Monthly briefing downloads
London Sexual Health Transformation Programme
The London Sexual Health Programme is a unique collaboration of 29 London Boroughs looking to transform the way sexual health services are organised and provided. This will make service better for patients, better for providers and better for the public as a whole.
On this page you can read about the history of the programme and read the very latest briefings, frequently asked questions and other materials.
Councils took on the responsibility for commissioning many sexual health services in April 2013, as part of changes under the Health and Social Care Act 2012. The London Sexual Health Services Transformation Programme has brought together 29 London boroughs to deliver a new collaborative commissioning model for open access sexual health services across much of the capital, including Genito-Urinary Medicine (GUM) (services for the screening and treatment of Sexually Transmitted infections (STIs) and Sexual and Reproductive Health Services (SRH) (community contraceptive services). The aim is to lead the transformation of the service model to deliver measurably improved and cost effective public health outcomes, meet the increasing demand and deliver better value.
Why is this project necessary?
There are five main reasons why we need to bring about change in sexual health services in London.
- The need for sexual health services in London is significantly higher than the England average, and has risen significantly in recent years.
- There are noticeable variations in access and activity across London boroughs, with high numbers of residents from across London accessing services in central London.
- Given London's complex pattern of open access services, there are important advantages for London boroughs to transform and commission services together
- We must continue to ensure strong clinical governance, safeguarding and quality assurance arrangements are in place for commissioning open access services
- We want to respond to current and future financial challenges, and ensure we are making the best use of resources available
Our vision is for a sexual health service that provides the best service possible for patients, delivers the best outcomes and makes the very best of our resources. The front door into services will be web based, a single platform providing patients with information about sexual health, on line triage, signposting to the most appropriate service for their needs and the ability to order self-sampling tests.
There will be fewer major centres for people with more complex sexual health needs, but the services that are commissioned will be open longer hours and will be properly linked with a network of integrated one stop shops at local level which will be able to meet many people's needs. They will also work closely with primary care. Transport links will be a critical element of determining locations for clinics. There will also be improved data to help better identify and address need for prevention and specialist services, including new and emerging trends.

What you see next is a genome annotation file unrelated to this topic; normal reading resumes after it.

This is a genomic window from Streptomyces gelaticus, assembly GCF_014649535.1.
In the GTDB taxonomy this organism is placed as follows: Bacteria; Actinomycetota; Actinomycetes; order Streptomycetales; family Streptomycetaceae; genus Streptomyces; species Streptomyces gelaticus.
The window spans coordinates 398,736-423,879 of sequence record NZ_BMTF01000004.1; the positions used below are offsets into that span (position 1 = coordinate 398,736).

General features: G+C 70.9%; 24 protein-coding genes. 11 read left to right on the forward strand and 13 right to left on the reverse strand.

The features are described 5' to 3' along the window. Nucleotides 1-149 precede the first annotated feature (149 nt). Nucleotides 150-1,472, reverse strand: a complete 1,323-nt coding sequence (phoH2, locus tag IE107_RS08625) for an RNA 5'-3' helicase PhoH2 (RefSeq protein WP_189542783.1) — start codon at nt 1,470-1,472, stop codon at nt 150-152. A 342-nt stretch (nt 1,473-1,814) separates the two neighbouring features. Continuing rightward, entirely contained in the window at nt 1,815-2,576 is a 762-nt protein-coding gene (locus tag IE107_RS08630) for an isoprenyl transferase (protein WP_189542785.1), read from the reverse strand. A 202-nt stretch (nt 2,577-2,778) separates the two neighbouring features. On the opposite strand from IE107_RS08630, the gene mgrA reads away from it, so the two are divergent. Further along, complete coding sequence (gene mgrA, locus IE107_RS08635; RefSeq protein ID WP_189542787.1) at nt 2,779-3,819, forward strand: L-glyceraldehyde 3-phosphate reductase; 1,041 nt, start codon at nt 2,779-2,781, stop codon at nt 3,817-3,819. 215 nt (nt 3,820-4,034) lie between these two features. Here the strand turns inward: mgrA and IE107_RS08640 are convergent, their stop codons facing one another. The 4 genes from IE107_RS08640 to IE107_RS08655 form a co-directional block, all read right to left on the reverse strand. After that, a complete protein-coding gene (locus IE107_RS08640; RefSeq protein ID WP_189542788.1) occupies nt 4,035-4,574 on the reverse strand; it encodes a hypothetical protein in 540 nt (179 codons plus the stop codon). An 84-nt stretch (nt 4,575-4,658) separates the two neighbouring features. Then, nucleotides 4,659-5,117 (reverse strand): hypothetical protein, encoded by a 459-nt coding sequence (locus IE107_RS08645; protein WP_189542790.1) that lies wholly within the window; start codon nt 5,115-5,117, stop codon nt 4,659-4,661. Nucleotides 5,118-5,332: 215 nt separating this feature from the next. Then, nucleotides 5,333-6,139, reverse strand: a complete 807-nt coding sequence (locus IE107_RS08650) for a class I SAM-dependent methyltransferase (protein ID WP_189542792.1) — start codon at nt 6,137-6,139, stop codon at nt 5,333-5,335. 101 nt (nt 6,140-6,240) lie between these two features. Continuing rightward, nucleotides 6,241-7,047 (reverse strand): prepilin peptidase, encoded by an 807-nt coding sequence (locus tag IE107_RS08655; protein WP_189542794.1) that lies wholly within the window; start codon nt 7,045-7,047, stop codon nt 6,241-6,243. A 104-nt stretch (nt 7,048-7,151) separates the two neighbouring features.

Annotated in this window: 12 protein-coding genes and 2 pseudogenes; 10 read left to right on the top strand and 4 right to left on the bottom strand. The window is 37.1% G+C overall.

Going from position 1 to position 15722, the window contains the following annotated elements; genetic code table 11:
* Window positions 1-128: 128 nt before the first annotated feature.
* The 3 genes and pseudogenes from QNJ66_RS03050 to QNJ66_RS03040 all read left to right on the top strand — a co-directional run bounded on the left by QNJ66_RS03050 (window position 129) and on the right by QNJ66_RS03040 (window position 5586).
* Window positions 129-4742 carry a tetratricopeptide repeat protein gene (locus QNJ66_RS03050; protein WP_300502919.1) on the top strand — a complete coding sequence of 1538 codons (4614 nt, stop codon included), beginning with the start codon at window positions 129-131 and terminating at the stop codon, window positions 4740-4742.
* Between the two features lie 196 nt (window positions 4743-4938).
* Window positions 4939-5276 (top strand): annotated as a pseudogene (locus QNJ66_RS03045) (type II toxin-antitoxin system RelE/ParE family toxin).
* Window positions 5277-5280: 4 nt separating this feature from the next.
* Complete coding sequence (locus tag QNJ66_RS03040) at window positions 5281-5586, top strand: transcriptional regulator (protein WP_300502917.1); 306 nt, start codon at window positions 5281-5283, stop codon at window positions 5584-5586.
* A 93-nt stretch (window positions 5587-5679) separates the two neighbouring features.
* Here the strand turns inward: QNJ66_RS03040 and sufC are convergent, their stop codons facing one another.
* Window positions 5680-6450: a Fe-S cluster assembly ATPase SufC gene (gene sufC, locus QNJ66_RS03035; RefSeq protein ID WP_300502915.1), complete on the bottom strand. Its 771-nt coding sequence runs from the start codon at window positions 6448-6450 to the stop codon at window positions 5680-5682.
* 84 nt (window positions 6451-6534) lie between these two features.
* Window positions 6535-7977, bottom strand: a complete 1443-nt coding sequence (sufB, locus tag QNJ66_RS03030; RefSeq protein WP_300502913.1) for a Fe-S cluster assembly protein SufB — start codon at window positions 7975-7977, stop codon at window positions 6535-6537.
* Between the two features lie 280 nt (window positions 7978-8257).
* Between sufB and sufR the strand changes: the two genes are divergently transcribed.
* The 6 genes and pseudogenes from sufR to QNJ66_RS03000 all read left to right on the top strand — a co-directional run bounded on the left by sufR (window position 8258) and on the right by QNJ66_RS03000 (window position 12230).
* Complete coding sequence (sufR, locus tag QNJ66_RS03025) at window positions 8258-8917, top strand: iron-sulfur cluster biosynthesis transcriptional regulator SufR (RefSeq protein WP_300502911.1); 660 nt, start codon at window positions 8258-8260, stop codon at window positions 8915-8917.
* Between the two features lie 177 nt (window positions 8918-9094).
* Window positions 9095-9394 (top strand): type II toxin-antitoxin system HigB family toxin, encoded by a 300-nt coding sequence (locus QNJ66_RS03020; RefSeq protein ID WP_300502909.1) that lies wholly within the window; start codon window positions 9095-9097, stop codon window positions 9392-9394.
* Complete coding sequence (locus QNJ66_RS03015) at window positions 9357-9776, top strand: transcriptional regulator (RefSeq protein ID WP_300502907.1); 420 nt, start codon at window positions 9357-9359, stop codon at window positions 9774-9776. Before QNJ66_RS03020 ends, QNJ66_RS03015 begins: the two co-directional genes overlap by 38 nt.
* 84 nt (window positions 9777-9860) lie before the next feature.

All major clinics will offer patients the opportunity to triage and self-sample on site and all services will be required to ensure that routine STI screen results are available electronically to patients within 72 hours. Patients who are diagnosed with an STI will be offered a fast track appointment, ideally within 24 hours or will be fast tracked if they present to a walk in service. Improved systems for identifying and notifying contacts of patients with an STI will ensure that resources are targeted at the highest need groups. The whole system will be designed to ensure that evidence about best practice drives changes, and resources will be focused on groups with the highest risk.
What have we done so far?
The programme team have been working since 2014 to understand the current system, listen to clinicians, patients and providers and start developing a new model for sexual health services across the capital. A series of facilitated workshops have been held; a market testing exercise was completed and 1:1 meetings held with current and potential providers; a waiting room survey led to 1500 responses; focus groups were held to develop what we had heard.
There is more information abo ut current activity in the latest monthly briefing which is available below. The plan is to introduce the new system in April 2017.
End of year report
LHSTP End of Year Report 2015/2016 (.pdf, 0.1Mb)
LSHTP Clinic Waiting Room Survey
The LSHTP team developed a questionnaire survey and service users were asked to complete the survey in waiting rooms in GUM (Genitourinary) and Integrated services. A report was produced highlighting the feedback from the completed surveys.
LSHTP report on clinic waiting room survey (.pdf, 0.1Mb)
Pan-London Online Survey
This report presents the findings from a second phase of service user engagement to inform the work of the London Sexual Health Transformation Programme (following on from a waiting room survey across 12 clinics in 2015).
Headline findings from the pan-London online survey (.pdf, 0.1Mb)
LSHTP Frequently Asked Questions
The LSHTP Frequently Asked Questions (FAQs) sets out the main questions received about the programme and provides initial questions.
LSHTP FAQs (.pdf, 0.1Mb)
For further details on the programme please contact:
Dr Andrew HoweProgramme Director, Andrew.Howe@harrow.gov.uk
Mary ClearyProgramme Leadmary.email@example.com
Mark WallCommunications Leadmark@markwall.co.uk 0790 999 3278